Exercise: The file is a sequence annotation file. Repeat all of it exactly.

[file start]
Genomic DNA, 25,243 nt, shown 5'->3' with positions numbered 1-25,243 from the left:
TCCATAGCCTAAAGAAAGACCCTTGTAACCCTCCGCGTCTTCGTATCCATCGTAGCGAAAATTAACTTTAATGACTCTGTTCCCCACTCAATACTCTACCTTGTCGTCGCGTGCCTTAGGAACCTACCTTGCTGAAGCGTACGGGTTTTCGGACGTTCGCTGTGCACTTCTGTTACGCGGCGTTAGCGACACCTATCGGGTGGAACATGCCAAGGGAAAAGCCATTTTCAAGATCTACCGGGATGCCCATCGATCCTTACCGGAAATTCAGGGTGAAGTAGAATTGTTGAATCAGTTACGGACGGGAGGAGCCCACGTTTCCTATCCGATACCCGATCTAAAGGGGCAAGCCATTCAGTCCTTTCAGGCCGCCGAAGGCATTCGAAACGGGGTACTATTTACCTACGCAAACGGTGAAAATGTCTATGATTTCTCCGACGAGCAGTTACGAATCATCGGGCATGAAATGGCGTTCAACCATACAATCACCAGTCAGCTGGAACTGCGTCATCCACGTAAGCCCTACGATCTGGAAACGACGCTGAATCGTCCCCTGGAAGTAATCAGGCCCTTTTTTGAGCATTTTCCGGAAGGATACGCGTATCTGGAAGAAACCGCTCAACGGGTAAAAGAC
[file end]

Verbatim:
Genomic DNA, 25,243 nt, shown 5'->3' with positions numbered 1-25,243 from the left:
TCCATAGCCTAAAGAAAGACCCTTGTAACCCTCCGCGTCTTCGTATCCATCGTAGCGAAAATTAACTTTAATGACTCTGTTCCCCACTCAATACTCTACCTTGTCGTCGCGTGCCTTAGGAACCTACCTTGCTGAAGCGTACGGGTTTTCGGACGTTCGCTGTGCACTTCTGTTACGCGGCGTTAGCGACACCTATCGGGTGGAACATGCCAAGGGAAAAGCCATTTTCAAGATCTACCGGGATGCCCATCGATCCTTACCGGAAATTCAGGGTGAAGTAGAATTGTTGAATCAGTTACGGACGGGAGGAGCCCACGTTTCCTATCCGATACCCGATCTAAAGGGGCAAGCCATTCAGTCCTTTCAGGCCGCCGAAGGCATTCGAAACGGGGTACTATTTACCTACGCAAACGGTGAAAATGTCTATGATTTCTCCGACGAGCAGTTACGAATCATCGGGCATGAAATGGCGTTCAACCATACAATCACCAGTCAGCTGGAACTGCGTCATCCACGTAAGCCCTACGATCTGGAAACGACGCTGAATCGTCCCCTGGAAGTAATCAGGCCCTTTTTTGAGCATTTTCCGGAAGGATACGCGTATCTGGAAGAAACCGCTCAACGGGTAAAAGAC